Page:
Dubai realty: Has buyer interest gone cold?

While Dubai’s glittering skyscrapers and swanky flats are still a magnet to luxury and holiday home seekers abroad, the overall demand in the market has actually dropped due to a  combination of “global and regional issues”, industry officials confirmed to Gulf News.

The realty sector has had some headwinds, including the strong US dollar, persistent decline in oil prices, heightened regional tensions and slowdown in key source markets for investments.

A strong greenback means that buyers from places as far as Russia find it expensive to acquire properties in the emirate. Oil’s continued decline is likewise shrinking the pockets of realty fans from petrol-exporting countries like Saudi Arabia. Consequently, rents and sales prices, particularly in the residential segment, dropped 2 per cent and 11 per cent, respectively in November.

Quoting official data, real estate consultancy firm JLL said the number of sales transactions in Dubai, excluding mortgages and land, declined by more than 35 per cent last year, from 23,000 in 2014 to 15,000 in 2015. The value of these sales also dropped to Dh22.1 billion during the same period.

“The level of sales of residential units in Dubai fell last year from the levels experienced in 2013 and 2014, with this decline being due to a combination of declining sentiment and the stronger US dollar,” Craig Plumb, head of research at JLL Middle East and North Africa (Mena), told Gulf News.

Given the current trends, investment flows from major markets are likely to fall further this year, including those from India, Pakistan and Russia.

“The Russian ruble lost around 50 per cent of its value against the dollar in 2015, while the value of the Indian rupee declined by around 25 per cent. As a result, real estate in Dubai is considerably more expensive for investors from these countries,” Plumb added.

JLL’s observations are consistent with those of other analysts.  Emirates NBD’s latest real estate tracker noted the “fastest drop” in new buyer enquiries since it started monitoring the market in April 2015, which real estate agents attributed to “weaker investor sentiment and muted underlying market conditions.”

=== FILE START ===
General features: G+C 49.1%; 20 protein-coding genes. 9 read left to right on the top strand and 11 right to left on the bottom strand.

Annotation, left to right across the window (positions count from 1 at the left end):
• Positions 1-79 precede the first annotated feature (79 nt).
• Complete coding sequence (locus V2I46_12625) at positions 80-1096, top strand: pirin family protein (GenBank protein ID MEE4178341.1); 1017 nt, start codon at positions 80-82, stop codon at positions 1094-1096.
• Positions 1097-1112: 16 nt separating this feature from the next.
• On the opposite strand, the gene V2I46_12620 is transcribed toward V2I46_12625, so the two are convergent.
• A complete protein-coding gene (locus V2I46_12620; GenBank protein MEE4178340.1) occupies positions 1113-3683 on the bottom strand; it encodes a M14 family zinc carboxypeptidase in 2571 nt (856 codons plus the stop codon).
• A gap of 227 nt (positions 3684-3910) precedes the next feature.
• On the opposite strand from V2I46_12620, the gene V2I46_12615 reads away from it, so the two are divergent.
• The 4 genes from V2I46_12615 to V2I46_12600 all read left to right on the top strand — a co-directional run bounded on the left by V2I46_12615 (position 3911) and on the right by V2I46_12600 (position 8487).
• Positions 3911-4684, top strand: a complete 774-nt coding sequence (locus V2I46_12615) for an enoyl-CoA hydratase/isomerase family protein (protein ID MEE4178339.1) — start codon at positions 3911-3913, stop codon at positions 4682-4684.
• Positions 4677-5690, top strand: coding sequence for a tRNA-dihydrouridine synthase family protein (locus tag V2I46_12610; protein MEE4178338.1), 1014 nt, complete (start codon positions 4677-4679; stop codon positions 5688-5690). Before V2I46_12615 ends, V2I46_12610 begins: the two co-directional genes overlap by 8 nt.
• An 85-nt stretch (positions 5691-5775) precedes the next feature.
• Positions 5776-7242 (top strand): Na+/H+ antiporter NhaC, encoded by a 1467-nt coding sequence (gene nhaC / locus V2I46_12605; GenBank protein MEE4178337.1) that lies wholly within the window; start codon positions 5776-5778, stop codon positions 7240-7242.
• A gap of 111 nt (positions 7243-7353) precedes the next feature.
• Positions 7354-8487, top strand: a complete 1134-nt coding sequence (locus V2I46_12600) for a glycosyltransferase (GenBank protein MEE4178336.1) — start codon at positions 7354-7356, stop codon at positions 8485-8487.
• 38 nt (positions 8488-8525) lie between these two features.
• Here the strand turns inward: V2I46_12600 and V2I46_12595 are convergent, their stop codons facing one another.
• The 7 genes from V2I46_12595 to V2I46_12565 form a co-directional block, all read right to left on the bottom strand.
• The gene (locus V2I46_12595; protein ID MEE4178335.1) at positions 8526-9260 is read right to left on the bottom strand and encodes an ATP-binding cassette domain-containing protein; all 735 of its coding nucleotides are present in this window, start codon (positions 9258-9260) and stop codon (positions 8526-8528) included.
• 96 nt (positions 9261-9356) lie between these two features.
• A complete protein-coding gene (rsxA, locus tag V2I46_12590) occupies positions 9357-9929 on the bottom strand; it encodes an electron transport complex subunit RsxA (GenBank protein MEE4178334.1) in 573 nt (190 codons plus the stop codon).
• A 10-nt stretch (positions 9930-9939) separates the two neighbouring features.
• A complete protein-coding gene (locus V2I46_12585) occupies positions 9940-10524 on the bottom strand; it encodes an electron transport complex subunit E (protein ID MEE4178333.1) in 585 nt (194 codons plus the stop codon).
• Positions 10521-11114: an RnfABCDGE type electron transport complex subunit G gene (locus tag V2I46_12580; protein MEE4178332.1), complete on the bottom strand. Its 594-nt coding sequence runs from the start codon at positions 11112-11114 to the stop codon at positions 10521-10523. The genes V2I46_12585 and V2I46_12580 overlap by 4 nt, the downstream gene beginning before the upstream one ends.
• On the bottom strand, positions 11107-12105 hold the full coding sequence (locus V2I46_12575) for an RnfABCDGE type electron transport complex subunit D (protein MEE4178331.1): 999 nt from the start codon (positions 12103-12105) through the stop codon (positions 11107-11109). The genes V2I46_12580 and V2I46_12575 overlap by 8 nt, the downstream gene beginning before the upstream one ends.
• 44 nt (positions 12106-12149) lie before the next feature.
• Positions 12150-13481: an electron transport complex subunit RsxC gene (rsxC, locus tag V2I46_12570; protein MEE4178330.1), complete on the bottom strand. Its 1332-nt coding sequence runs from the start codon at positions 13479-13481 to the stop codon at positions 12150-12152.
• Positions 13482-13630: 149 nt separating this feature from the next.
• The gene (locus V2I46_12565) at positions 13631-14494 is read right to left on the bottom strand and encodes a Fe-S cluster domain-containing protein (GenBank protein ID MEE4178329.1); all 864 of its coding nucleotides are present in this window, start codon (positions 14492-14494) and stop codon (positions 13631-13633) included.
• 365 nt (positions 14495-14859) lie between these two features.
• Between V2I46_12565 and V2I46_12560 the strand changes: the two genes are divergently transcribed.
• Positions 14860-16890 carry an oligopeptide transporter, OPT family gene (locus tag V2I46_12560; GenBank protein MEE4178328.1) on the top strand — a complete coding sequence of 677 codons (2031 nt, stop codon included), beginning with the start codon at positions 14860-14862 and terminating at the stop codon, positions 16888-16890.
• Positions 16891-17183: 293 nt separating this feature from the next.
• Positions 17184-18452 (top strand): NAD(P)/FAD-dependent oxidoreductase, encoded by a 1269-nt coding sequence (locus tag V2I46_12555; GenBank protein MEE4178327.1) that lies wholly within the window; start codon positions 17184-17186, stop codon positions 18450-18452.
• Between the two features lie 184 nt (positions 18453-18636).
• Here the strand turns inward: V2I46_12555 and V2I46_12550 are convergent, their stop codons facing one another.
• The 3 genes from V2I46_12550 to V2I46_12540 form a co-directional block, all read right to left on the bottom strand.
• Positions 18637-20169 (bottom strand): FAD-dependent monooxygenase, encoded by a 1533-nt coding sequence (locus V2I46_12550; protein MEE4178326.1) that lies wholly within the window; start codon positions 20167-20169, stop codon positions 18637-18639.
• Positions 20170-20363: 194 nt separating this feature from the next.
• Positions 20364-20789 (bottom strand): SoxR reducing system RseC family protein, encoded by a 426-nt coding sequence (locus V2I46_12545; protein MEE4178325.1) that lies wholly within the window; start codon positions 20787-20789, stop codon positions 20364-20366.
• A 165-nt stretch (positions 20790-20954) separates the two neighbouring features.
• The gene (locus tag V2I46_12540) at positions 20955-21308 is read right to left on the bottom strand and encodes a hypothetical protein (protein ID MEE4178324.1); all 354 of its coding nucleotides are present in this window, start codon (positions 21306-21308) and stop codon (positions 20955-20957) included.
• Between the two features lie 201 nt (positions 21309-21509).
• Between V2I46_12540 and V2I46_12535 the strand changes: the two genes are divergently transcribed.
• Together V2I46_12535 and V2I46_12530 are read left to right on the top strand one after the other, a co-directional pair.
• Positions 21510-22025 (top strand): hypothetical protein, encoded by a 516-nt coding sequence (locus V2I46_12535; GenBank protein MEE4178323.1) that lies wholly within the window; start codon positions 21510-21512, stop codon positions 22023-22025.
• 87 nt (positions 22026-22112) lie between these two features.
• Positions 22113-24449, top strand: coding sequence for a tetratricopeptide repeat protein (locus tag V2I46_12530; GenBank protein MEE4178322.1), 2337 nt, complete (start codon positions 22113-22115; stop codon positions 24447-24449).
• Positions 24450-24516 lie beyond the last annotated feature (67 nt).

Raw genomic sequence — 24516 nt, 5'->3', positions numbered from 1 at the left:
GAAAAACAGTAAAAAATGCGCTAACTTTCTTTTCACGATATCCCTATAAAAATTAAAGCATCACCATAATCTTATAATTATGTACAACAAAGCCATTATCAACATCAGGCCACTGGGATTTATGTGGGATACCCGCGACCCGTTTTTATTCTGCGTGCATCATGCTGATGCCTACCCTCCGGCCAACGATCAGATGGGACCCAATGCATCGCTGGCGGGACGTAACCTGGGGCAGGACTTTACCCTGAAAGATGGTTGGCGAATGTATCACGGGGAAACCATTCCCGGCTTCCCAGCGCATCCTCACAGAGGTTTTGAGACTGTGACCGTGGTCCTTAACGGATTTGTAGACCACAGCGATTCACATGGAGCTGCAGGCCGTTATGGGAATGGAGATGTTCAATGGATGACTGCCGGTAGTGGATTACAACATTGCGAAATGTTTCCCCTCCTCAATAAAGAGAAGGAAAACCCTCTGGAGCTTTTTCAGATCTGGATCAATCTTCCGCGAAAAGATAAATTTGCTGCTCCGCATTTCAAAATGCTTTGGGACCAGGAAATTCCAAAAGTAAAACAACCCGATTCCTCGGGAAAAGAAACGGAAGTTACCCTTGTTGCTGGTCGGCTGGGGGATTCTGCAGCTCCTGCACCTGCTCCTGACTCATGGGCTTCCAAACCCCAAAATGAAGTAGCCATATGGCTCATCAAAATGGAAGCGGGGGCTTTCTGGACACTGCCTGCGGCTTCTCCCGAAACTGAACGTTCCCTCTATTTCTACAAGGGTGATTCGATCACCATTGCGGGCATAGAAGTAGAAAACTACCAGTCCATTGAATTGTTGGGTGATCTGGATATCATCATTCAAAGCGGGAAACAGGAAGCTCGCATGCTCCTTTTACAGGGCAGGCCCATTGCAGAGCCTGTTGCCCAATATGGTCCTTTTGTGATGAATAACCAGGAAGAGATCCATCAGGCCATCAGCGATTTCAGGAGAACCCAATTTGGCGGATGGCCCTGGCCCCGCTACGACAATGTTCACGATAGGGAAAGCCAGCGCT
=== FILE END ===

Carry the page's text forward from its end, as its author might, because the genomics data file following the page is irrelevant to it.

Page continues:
Will the situation continue this year? Khatija Haque, head of Mena research at Emirates NBD, said the strong dollar and low oil prices “are likely to remain headwinds for the real estate sector in 2016.”

Jesse Downs, managing director and co-founder of Phidar Advisory, which deals mainly with large and institutional investors, said there is indeed a drop in investor interest in Dubai. “Compared to a year ago, appetite for Dubai real estate has decreased, primarily due to regional and global issues,” Downs told Gulf News.

“However, there is still investment demand for the right product at the right price, primarily stable income-generating assets with a healthy yield. But prices are simply not adjusting to the current market reality. Once prices do adjust, then opportunistic investment will absorb inventory.”

The fall in real estate sales, however, does not mean that Dubai’s appeal is  weakening for the investors.

Data from the Dubai Land Department showed that 2015 managed to attract Dh74 billion in investments from foreign buyers in 2015. In terms of investment, size Indians topped the list, with 8,756 buyers accounting for Dh22 billion worth of transactions.

The second-biggest spenders were the 4,899 British nationals, with combined property purchases reaching Dh10 billion, followed by 6,106 Pakistani buyers with Dh8 billion.

According to, a Dubai-based property portal, the slowdown has been “wrongly attributed to inherent weakness in Dubai’s real estate sector.”

“Investors have not lost interest in Dubai and are still on the lookout for good opportunities, ones that hold promise of good yields and capital appreciation over time,” Haider Ali Khan, CEO of, told Gulf News.

Khan said there are strong indications that Dubai’s property market is still doing better compared to its peers outside the region.

“Economic diversification has provided stability to Dubai and the UAE. While other oil-backed economies are considering cuts on spending, Dubai is looking to spend more on infrastructure projects,” he said.

“Also, with UAE establishing itself as the headquarters for multi-national companies looking to operate and expand in the region, the local job market has remained relatively stronger and continues to attract expat talent. These factors in-turn have kept the demand in rental residential segment at healthy levels.”

“Finally, there are quite a few exciting projects being delivered in the near future ranging from new theme parks to the Expo 2020 itself. These are unique to the UAE in the region and provide a great opportunity to increase tourism in the country. Those who see and believe in the vision of the UAE are backing it and continue to invest in their own and the country’s future.”

Khan said that things will turn around for the better before the end of the year. “As far as picking up of buying activity is concerned, we have no way of suggesting exactly when the market will hit certain thresholds, but the general sentiment on the street is that things should start turning around in the latter half of this year.”




Source: Cleofe Maceda, Senior Web Reporter, GN



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